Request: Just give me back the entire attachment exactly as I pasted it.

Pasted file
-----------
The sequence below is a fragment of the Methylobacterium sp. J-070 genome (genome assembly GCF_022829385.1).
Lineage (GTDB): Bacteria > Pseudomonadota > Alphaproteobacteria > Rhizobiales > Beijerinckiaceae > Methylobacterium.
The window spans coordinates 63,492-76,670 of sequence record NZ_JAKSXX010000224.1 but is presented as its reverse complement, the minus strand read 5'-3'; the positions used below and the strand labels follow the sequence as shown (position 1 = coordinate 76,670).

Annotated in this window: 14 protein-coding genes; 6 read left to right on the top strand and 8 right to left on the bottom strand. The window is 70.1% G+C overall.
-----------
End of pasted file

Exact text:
The sequence below is a fragment of the Methylobacterium sp. J-070 genome (genome assembly GCF_022829385.1).
Lineage (GTDB): Bacteria > Pseudomonadota > Alphaproteobacteria > Rhizobiales > Beijerinckiaceae > Methylobacterium.
The window spans coordinates 63,492-76,670 of sequence record NZ_JAKSXX010000224.1 but is presented as its reverse complement, the minus strand read 5'-3'; the positions used below and the strand labels follow the sequence as shown (position 1 = coordinate 76,670).

Annotated in this window: 14 protein-coding genes; 6 read left to right on the top strand and 8 right to left on the bottom strand. The window is 70.1% G+C overall.